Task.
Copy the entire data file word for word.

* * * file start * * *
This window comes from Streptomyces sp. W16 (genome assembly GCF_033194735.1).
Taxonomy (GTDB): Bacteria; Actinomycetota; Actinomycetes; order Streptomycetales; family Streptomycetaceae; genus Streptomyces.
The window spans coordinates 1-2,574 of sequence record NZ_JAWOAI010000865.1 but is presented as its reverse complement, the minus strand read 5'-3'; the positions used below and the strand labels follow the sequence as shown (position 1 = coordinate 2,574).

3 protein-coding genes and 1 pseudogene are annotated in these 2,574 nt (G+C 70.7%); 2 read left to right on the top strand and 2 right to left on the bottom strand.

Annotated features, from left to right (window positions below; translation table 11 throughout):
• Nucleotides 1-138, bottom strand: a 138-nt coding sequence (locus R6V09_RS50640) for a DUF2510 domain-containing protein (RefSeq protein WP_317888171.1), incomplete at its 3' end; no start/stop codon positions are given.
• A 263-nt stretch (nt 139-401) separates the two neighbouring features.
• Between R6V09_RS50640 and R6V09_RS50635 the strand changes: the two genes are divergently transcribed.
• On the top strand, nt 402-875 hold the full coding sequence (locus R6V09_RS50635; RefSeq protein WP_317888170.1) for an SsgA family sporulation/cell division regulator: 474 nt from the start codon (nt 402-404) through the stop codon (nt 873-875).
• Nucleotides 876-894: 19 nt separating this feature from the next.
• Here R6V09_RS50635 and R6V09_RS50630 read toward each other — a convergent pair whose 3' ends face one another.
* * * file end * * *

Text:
This window comes from Streptomyces sp. W16 (genome assembly GCF_033194735.1).
Taxonomy (GTDB): Bacteria; Actinomycetota; Actinomycetes; order Streptomycetales; family Streptomycetaceae; genus Streptomyces.
The window spans coordinates 1-2,574 of sequence record NZ_JAWOAI010000865.1 but is presented as its reverse complement, the minus strand read 5'-3'; the positions used below and the strand labels follow the sequence as shown (position 1 = coordinate 2,574).

3 protein-coding genes and 1 pseudogene are annotated in these 2,574 nt (G+C 70.7%); 2 read left to right on the top strand and 2 right to left on the bottom strand.

Annotated features, from left to right (window positions below; translation table 11 throughout):
• Nucleotides 1-138, bottom strand: a 138-nt coding sequence (locus R6V09_RS50640) for a DUF2510 domain-containing protein (RefSeq protein WP_317888171.1), incomplete at its 3' end; no start/stop codon positions are given.
• A 263-nt stretch (nt 139-401) separates the two neighbouring features.
• Between R6V09_RS50640 and R6V09_RS50635 the strand changes: the two genes are divergently transcribed.
• On the top strand, nt 402-875 hold the full coding sequence (locus R6V09_RS50635; RefSeq protein WP_317888170.1) for an SsgA family sporulation/cell division regulator: 474 nt from the start codon (nt 402-404) through the stop codon (nt 873-875).
• Nucleotides 876-894: 19 nt separating this feature from the next.
• Here R6V09_RS50635 and R6V09_RS50630 read toward each other — a convergent pair whose 3' ends face one another.